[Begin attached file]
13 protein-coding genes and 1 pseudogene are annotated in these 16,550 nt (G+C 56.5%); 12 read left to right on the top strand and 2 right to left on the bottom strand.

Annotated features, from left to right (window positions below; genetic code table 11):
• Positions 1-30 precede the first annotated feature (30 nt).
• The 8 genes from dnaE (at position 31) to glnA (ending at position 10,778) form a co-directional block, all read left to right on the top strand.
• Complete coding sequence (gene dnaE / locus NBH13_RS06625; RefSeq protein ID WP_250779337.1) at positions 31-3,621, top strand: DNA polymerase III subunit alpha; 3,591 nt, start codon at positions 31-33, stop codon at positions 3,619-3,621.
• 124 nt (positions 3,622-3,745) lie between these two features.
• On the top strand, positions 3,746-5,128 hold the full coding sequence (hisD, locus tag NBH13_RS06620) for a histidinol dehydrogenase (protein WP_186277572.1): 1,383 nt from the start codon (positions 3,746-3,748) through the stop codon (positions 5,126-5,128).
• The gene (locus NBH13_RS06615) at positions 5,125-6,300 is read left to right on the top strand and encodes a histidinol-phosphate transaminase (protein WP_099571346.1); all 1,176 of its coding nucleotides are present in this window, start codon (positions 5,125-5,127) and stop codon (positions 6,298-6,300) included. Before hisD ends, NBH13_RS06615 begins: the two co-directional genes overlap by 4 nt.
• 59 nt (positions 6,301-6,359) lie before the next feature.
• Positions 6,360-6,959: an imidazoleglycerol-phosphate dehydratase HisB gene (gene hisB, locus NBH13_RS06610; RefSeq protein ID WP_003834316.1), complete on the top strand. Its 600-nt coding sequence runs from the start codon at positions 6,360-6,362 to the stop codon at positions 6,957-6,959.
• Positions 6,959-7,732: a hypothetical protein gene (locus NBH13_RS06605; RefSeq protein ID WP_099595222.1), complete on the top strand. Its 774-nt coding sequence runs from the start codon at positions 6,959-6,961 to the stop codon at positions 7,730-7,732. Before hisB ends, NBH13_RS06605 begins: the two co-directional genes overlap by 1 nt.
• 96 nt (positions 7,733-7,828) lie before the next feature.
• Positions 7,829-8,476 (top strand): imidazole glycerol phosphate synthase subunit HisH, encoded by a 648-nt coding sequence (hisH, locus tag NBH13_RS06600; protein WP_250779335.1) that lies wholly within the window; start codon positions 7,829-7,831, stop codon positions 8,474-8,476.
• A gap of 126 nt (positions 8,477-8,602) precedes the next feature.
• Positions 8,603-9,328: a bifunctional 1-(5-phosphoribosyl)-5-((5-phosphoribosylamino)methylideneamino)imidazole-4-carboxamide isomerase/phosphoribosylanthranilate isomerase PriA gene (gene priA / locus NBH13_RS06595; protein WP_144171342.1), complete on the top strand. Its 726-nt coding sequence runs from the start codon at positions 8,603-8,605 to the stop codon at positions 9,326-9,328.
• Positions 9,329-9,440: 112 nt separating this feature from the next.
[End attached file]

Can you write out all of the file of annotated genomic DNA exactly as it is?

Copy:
13 protein-coding genes and 1 pseudogene are annotated in these 16,550 nt (G+C 56.5%); 12 read left to right on the top strand and 2 right to left on the bottom strand.

Annotated features, from left to right (window positions below; genetic code table 11):
• Positions 1-30 precede the first annotated feature (30 nt).
• The 8 genes from dnaE (at position 31) to glnA (ending at position 10,778) form a co-directional block, all read left to right on the top strand.
• Complete coding sequence (gene dnaE / locus NBH13_RS06625; RefSeq protein ID WP_250779337.1) at positions 31-3,621, top strand: DNA polymerase III subunit alpha; 3,591 nt, start codon at positions 31-33, stop codon at positions 3,619-3,621.
• 124 nt (positions 3,622-3,745) lie between these two features.
• On the top strand, positions 3,746-5,128 hold the full coding sequence (hisD, locus tag NBH13_RS06620) for a histidinol dehydrogenase (protein WP_186277572.1): 1,383 nt from the start codon (positions 3,746-3,748) through the stop codon (positions 5,126-5,128).
• The gene (locus NBH13_RS06615) at positions 5,125-6,300 is read left to right on the top strand and encodes a histidinol-phosphate transaminase (protein WP_099571346.1); all 1,176 of its coding nucleotides are present in this window, start codon (positions 5,125-5,127) and stop codon (positions 6,298-6,300) included. Before hisD ends, NBH13_RS06615 begins: the two co-directional genes overlap by 4 nt.
• 59 nt (positions 6,301-6,359) lie before the next feature.
• Positions 6,360-6,959: an imidazoleglycerol-phosphate dehydratase HisB gene (gene hisB, locus NBH13_RS06610; RefSeq protein ID WP_003834316.1), complete on the top strand. Its 600-nt coding sequence runs from the start codon at positions 6,360-6,362 to the stop codon at positions 6,957-6,959.
• Positions 6,959-7,732: a hypothetical protein gene (locus NBH13_RS06605; RefSeq protein ID WP_099595222.1), complete on the top strand. Its 774-nt coding sequence runs from the start codon at positions 6,959-6,961 to the stop codon at positions 7,730-7,732. Before hisB ends, NBH13_RS06605 begins: the two co-directional genes overlap by 1 nt.
• 96 nt (positions 7,733-7,828) lie before the next feature.
• Positions 7,829-8,476 (top strand): imidazole glycerol phosphate synthase subunit HisH, encoded by a 648-nt coding sequence (hisH, locus tag NBH13_RS06600; protein WP_250779335.1) that lies wholly within the window; start codon positions 7,829-7,831, stop codon positions 8,474-8,476.
• A gap of 126 nt (positions 8,477-8,602) precedes the next feature.
• Positions 8,603-9,328: a bifunctional 1-(5-phosphoribosyl)-5-((5-phosphoribosylamino)methylideneamino)imidazole-4-carboxamide isomerase/phosphoribosylanthranilate isomerase PriA gene (gene priA / locus NBH13_RS06595; protein WP_144171342.1), complete on the top strand. Its 726-nt coding sequence runs from the start codon at positions 8,603-8,605 to the stop codon at positions 9,326-9,328.
• Positions 9,329-9,440: 112 nt separating this feature from the next.